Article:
Malika Saada Saar: More focus needed on "buyers" in child trafficking
Buyers of sex with underage girls are rarely arrested, writer says
Editor’s Note: Malika Saada Saar is the executive director of Rights4Girls, a human rights organization working to eradicate child sex trafficking in the United States. The views expressed are the writer’s own.
Last week saw the premiere of “Children for Sale: The Fight to End Human Trafficking,” which exposes the hidden realities of child sex trafficking in the United States. It’s a powerful documentary. But there’s even more to the story.
While I watched, I thought of many of the young girls I have come across through my work fighting child sex trafficking, girls who have been bought and sold for sex, and whose real names and lives remain unknown. I thought of Camille, a girl I met last week who was sold to adult men, repeatedly raped and yet arrested for prostitution at the age of 15. I thought about Michelle, whose trafficker tattooed his name onto her cheek to make it clear that she was his property.
As “Children for Sale” highlights, these children’s stories of sexual violence and trafficking in America are not much different than in nations such as India, Cambodia or Nigeria. Indeed, according to the National Center for Missing and Exploited Children, there are estimated to be at least 100,000 American children trafficked for sex each year. They are abducted or lured by traffickers who prey on their trust. They are routinely raped, beaten into submission, and when they try to run away, the traffickers will often torture or gang rape them. Or both. Many of these children are supposed to be cared for in our foster care system.
But what law enforcement, prosecutors and lawmakers are failing to address properly are the very people responsible for this heartache – the buyers. What about those who buy our children for sex? In any other context, what a “John” does when he purchases a girl would be construed as statutory rape or sexual assault of a minor. There should be no difference between raping a child and paying to rape a child.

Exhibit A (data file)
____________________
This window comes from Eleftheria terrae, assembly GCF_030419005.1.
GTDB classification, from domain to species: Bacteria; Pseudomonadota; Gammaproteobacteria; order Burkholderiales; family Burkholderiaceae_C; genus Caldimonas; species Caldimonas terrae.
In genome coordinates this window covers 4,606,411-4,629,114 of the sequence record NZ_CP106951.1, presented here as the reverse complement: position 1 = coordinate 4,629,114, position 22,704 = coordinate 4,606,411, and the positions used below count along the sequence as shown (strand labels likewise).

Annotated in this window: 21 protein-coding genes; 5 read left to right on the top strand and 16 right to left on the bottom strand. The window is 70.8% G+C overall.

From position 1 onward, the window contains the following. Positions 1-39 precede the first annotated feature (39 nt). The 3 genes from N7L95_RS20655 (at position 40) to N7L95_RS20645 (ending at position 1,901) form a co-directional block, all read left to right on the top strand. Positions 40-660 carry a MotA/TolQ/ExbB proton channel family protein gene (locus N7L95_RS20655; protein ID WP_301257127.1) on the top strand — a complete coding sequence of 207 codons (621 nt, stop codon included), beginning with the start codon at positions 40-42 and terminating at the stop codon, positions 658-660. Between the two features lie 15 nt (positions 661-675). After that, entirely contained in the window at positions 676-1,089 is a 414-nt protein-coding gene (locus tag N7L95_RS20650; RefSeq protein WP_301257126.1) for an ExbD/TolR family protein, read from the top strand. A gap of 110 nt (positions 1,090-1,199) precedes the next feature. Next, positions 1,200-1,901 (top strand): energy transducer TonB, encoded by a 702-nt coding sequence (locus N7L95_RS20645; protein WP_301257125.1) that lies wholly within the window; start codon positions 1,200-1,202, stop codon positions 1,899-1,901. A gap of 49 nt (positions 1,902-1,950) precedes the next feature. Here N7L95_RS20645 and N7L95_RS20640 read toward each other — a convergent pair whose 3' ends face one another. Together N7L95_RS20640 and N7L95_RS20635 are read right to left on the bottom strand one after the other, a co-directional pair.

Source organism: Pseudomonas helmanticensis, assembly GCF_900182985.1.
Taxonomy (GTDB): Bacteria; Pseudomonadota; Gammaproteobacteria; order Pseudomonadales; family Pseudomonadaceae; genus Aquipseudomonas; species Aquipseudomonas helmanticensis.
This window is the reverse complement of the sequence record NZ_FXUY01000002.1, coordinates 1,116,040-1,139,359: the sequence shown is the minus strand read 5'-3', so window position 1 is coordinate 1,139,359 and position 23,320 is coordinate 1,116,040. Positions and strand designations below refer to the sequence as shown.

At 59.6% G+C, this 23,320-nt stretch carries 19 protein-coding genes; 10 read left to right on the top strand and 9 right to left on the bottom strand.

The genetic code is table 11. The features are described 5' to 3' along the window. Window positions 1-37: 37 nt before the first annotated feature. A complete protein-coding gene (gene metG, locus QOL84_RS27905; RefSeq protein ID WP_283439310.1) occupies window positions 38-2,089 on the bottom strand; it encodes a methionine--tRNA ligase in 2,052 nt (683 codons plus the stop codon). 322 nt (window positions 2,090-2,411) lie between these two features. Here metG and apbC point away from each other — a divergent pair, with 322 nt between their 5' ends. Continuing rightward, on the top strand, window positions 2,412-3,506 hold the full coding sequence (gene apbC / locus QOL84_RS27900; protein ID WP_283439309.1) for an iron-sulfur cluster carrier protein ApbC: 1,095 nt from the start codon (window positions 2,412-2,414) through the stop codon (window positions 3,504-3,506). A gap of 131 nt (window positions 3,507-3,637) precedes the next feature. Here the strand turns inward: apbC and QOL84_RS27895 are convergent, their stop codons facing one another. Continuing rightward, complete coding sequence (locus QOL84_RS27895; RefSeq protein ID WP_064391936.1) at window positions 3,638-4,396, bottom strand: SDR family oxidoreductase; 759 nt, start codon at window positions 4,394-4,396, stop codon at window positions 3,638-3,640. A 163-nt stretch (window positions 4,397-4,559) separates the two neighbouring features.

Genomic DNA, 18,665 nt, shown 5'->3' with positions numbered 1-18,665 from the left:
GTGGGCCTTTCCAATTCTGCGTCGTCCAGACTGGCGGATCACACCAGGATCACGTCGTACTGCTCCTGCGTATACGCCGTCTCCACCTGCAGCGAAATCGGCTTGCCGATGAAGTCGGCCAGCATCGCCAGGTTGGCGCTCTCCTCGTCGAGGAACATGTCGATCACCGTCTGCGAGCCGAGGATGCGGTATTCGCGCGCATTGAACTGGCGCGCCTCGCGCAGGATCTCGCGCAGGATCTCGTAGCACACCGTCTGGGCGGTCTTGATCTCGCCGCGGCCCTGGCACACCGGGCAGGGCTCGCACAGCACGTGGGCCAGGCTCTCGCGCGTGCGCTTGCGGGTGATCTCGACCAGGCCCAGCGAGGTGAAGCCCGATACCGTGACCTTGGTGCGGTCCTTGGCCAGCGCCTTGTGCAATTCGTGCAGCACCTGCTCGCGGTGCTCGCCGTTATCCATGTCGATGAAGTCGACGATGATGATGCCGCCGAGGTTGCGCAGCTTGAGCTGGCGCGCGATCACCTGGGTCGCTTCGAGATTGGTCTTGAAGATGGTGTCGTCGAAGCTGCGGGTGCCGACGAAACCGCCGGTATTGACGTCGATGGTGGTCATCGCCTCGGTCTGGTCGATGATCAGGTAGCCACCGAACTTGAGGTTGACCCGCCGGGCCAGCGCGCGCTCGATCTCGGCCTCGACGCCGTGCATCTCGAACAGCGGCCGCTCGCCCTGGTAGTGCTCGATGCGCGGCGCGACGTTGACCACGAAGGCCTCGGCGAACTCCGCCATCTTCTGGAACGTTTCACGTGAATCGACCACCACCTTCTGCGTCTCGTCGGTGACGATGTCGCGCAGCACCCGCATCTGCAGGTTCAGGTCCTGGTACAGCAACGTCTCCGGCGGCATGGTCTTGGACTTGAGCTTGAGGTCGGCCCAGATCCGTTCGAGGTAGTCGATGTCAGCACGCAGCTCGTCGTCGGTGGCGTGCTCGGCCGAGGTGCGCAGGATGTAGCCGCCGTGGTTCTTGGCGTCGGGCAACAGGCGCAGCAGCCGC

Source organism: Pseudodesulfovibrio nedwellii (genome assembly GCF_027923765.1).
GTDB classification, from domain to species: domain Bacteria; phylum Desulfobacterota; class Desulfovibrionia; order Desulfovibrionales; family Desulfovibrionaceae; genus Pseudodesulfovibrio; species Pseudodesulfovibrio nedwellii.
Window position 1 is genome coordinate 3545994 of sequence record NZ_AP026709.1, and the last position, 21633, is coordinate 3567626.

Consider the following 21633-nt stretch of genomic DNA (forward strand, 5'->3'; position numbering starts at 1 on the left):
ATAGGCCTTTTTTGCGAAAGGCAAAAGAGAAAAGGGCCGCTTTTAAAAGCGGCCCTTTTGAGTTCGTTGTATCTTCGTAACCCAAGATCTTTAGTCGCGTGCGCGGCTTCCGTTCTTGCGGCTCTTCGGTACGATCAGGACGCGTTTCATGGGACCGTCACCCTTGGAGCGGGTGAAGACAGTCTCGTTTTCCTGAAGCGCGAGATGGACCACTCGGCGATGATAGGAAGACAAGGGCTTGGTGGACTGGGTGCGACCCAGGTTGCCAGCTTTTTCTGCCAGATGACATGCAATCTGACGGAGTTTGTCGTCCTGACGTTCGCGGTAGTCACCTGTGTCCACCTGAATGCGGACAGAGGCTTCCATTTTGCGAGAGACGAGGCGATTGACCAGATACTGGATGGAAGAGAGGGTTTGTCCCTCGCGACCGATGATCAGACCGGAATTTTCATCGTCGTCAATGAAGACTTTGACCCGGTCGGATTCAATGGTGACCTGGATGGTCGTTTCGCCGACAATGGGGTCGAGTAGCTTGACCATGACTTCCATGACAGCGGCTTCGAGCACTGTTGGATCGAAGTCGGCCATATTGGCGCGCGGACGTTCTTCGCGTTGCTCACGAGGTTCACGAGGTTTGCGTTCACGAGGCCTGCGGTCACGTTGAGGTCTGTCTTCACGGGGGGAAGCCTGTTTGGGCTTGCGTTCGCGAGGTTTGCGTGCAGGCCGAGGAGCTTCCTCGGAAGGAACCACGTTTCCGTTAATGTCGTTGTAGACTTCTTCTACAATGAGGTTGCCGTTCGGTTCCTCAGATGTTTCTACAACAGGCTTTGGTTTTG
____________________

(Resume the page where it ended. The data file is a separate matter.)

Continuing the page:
And yet there is: There is a culture of impunity for raping children when someone pays for the act. Buyers of sex with underage girls are rarely arrested, and if they are arrested at all, it is typically for misdemeanor solicitation – they generally avoid the same kind of punishment – and disdain – meted out to adults who molest or rape kids.
Instead, the person who is criminalized and shamed is the girl, who will be treated as a delinquent rather than a victim – named and arrested as a child prostitute. Disturbingly, more than 1,000 children every year are arrested for prostitution, even though many of them are not legally old enough to consent to sex.
The arrest of children for prostitution also disproportionately affects African-Americans. According to the FBI, for prostitution arrests under the age of 18, African-American children comprise 59% of all prostitution-related arrests in the United States.
But girls who are subject to repeated rape, abuse and exploitation are not child prostitutes – they are victims and survivors of child rape, and they deserve all the legal protections, supports and services afforded to other child victims of abuse.
We must, in language and law, eradicate the notion of the child prostitute – which is why I have launched the No Such Thing campaign, which seeks to eradicate the term child prostitute from our language and public dialogue. And the law.
We owe it to Camille and Michelle, to make clear to them that the victimization and abuse they have suffered is no different or more tolerable than other forms of child sexual abuse. We owe it to the girls still left behind, the girls who are for sale, to hold accountable those who have purchased and raped them. We must create for these girls, who are mighty and strong yet so hurt, opportunities to heal and to live out their potential.
Put simply, there is no such thing as a child prostitute.